Does heavy drinking affect your menstrual period?

Yes. Menstrual disorders (e.g. painful menstruation, heavy flow, premenstrual discomfort, and irregular or absent cycles) have been associated with chronic heavy drinking. These disorders can have adverse effects on fertility. Further, continued drinking may lead to early menopause.

What effect does drinking during pregnancy have on the baby?

Fetal Alcohol Syndrome (FAS) describes the pattern of abnormalities observed in children born to alcoholic mothers. These abnormalities include low birth weight, behavioral dysfunction, brain malformation, physical deformities, and mental retardation. Prenatal alcohol exposure is one of the leading known causes of mental retardation in the Western world. Moderate drinkers can also pass on milder forms of these serious health risks to their children. These are termed fetal alcohol effects (FAE) and can have serious implications in the development of the child. The Centers for Disease Control in the Department of Health and Human Service found that the rate of frequent drinking among pregnant women increased fourfold between 1991 and 1995.

How is alcoholism treated?

Alcoholism is a disease and has no cure, but can be managed with medical treatment and social support groups. This means that even if an alcoholic has been sober for a long time and has regained health, he or she may relapse, and must continue to avoid all alcoholic beverages. The most common and most effective way to combat alcohol abuse is through a systematic support group, with advice and support from a health care professional.

What do I do if I think I may be drinking too much?

If you think you may have a drinking problem, talk to your doctor, a close friend, or a family member you trust. It is important to recognize the problem and get help. You can also contact the Center for Substance Abuse Treatment at

1-800-662-HELP. This Center has specific information about treatment programs. Alcoholics Anonymous runs local support meetings and local phone numbers are in the phone book. It takes courage to admit you don’t have control over alcohol; asking for help is an important first step.

For more information…

You can find out more about alcohol abuse, alcoholism and fetal alcohol syndrome by contacting the following organizations:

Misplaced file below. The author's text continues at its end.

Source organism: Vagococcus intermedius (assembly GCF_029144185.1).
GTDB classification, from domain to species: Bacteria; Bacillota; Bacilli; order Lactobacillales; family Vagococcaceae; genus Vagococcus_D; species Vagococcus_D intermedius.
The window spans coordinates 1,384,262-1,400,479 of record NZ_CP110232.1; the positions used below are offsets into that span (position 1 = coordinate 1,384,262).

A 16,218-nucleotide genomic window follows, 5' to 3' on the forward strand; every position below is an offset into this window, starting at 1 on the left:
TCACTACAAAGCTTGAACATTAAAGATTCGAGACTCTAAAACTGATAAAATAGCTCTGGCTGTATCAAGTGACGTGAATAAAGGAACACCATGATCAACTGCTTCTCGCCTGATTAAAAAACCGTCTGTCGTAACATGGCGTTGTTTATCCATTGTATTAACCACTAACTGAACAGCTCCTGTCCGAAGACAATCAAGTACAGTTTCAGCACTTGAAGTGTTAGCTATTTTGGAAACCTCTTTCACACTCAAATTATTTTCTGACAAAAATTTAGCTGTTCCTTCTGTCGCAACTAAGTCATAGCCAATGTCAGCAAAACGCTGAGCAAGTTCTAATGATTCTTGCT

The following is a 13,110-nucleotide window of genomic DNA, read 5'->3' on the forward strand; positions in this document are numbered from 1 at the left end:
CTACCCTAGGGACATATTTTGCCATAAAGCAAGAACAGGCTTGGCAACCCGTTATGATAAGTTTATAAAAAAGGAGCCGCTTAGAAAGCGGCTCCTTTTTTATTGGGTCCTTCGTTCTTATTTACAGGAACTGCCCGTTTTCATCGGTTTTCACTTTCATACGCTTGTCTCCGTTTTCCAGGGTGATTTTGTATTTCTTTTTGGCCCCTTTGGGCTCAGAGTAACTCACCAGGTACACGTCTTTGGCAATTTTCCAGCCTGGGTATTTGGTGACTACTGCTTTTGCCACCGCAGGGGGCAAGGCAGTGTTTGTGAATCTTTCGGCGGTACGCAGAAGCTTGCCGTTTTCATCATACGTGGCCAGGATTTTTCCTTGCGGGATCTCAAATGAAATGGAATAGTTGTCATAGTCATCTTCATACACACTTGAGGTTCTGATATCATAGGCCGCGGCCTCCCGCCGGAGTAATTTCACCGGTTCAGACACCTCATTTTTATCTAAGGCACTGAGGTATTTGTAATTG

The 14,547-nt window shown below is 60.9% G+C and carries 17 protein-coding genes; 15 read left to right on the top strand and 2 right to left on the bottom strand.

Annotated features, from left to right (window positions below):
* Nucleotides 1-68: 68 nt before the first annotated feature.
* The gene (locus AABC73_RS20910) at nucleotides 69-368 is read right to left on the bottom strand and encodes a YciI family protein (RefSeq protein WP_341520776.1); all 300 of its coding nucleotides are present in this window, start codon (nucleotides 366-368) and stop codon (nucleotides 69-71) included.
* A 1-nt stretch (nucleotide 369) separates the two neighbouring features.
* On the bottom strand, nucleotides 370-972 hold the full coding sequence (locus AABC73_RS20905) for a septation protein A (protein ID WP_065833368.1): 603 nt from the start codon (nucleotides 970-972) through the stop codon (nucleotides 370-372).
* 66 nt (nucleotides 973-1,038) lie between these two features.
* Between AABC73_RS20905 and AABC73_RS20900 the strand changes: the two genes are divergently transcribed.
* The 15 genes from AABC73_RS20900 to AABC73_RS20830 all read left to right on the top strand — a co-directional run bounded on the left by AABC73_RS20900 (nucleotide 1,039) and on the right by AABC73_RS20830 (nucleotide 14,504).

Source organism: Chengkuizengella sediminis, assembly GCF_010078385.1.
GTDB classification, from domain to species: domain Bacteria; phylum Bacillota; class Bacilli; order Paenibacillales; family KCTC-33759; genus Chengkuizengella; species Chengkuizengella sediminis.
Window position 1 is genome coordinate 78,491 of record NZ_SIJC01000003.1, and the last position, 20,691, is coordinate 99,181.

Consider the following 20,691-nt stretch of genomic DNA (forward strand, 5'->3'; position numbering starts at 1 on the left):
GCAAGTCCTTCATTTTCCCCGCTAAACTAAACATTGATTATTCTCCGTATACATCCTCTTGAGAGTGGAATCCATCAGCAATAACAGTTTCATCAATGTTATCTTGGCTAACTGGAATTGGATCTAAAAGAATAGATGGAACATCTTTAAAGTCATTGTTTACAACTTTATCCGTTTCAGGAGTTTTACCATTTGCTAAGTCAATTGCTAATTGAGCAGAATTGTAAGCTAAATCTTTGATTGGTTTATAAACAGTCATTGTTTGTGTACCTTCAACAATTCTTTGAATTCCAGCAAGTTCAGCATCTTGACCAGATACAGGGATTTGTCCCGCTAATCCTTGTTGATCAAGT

National Clearinghouse for Alcohol and Drug Information
Phone (800) 729-6686
Internet Address: http://www.health.org/

National Institute on Alcohol Abuse and Alcoholism
Phone: (301) 443-3860
Internet Address: http://www.niaaa.nih.gov/

Alcoholics Anonymous
Phone: (212) 870-3400
Internet Address: http://www.alcoholics-anonymous.org/

National Council on Alcoholism and Drug Dependence
Phone: (800) 622-2255
Internet Address: http://www.ncadd.org/

National Organization on Fetal Alcohol Syndrome
Phone: (800) 666-6327
Internet Address: http://www.castleconnolly.com/familyhealth/topics/pregnancy/fetalalco.html

This information was abstracted from fact sheets prepared by the National Institute on Alcohol Abuse and Alcoholism ( Alcohol Alert: Fetal Alcohol Syndrome, Alcohol Alert: Alcohol and Women).

All material contained in the FAQ’s is free of copyright restrictions, and may be copied, reproduced, or duplicated without permission of the Office on Women’s Health in the Department of Health and Human Services; citation of the sources is appreciated.

Back to FAQ Index

 

Publication date: October 23, 2000

 


 

By using this site you agree to our Terms of Use. Information provided on this site is for informational purposes only; it is not intended as a substitute for advice from your own medical team. The information on this site is not to be used for diagnosing or treating any health concerns you may have - please contact your physician or health care professional for all your medical needs. Please see our Terms of Use.

Home | Symptoms | Diseases | Diagnosis | Videos | Tools | Forum | About Us | Terms of Use | Privacy Policy | Site Map | Advertise